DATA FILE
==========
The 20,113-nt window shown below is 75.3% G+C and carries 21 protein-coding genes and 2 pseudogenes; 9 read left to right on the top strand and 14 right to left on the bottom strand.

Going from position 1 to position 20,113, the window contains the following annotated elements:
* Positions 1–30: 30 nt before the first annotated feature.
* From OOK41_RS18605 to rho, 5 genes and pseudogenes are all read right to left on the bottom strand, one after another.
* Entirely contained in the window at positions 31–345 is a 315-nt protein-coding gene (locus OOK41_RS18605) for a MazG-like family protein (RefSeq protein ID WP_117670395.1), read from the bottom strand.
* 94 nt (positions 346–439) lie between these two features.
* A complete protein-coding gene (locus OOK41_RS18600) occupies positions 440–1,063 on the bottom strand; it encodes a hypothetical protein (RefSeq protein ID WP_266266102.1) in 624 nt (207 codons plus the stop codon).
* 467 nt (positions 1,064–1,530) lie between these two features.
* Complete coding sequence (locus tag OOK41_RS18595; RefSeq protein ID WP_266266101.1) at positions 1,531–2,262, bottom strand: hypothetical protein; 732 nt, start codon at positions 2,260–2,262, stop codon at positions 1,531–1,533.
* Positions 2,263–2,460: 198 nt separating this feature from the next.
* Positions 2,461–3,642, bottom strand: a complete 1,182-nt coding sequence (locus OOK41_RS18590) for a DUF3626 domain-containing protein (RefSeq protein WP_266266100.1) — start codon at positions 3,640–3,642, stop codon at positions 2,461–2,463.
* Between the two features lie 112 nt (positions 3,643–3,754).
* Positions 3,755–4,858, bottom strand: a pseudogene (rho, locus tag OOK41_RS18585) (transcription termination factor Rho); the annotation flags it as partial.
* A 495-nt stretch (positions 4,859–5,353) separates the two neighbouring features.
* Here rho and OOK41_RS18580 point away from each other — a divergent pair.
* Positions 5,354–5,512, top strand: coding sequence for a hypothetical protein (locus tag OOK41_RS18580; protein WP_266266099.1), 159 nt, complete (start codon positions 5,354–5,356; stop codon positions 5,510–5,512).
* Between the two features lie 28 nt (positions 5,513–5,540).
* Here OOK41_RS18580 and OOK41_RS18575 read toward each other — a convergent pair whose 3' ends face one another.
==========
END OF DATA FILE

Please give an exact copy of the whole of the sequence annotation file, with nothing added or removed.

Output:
The 20,113-nt window shown below is 75.3% G+C and carries 21 protein-coding genes and 2 pseudogenes; 9 read left to right on the top strand and 14 right to left on the bottom strand.

Going from position 1 to position 20,113, the window contains the following annotated elements:
* Positions 1–30: 30 nt before the first annotated feature.
* From OOK41_RS18605 to rho, 5 genes and pseudogenes are all read right to left on the bottom strand, one after another.
* Entirely contained in the window at positions 31–345 is a 315-nt protein-coding gene (locus OOK41_RS18605) for a MazG-like family protein (RefSeq protein ID WP_117670395.1), read from the bottom strand.
* 94 nt (positions 346–439) lie between these two features.
* A complete protein-coding gene (locus OOK41_RS18600) occupies positions 440–1,063 on the bottom strand; it encodes a hypothetical protein (RefSeq protein ID WP_266266102.1) in 624 nt (207 codons plus the stop codon).
* 467 nt (positions 1,064–1,530) lie between these two features.
* Complete coding sequence (locus tag OOK41_RS18595; RefSeq protein ID WP_266266101.1) at positions 1,531–2,262, bottom strand: hypothetical protein; 732 nt, start codon at positions 2,260–2,262, stop codon at positions 1,531–1,533.
* Positions 2,263–2,460: 198 nt separating this feature from the next.
* Positions 2,461–3,642, bottom strand: a complete 1,182-nt coding sequence (locus OOK41_RS18590) for a DUF3626 domain-containing protein (RefSeq protein WP_266266100.1) — start codon at positions 3,640–3,642, stop codon at positions 2,461–2,463.
* Between the two features lie 112 nt (positions 3,643–3,754).
* Positions 3,755–4,858, bottom strand: a pseudogene (rho, locus tag OOK41_RS18585) (transcription termination factor Rho); the annotation flags it as partial.
* A 495-nt stretch (positions 4,859–5,353) separates the two neighbouring features.
* Here rho and OOK41_RS18580 point away from each other — a divergent pair.
* Positions 5,354–5,512, top strand: coding sequence for a hypothetical protein (locus tag OOK41_RS18580; protein WP_266266099.1), 159 nt, complete (start codon positions 5,354–5,356; stop codon positions 5,510–5,512).
* Between the two features lie 28 nt (positions 5,513–5,540).
* Here OOK41_RS18580 and OOK41_RS18575 read toward each other — a convergent pair whose 3' ends face one another.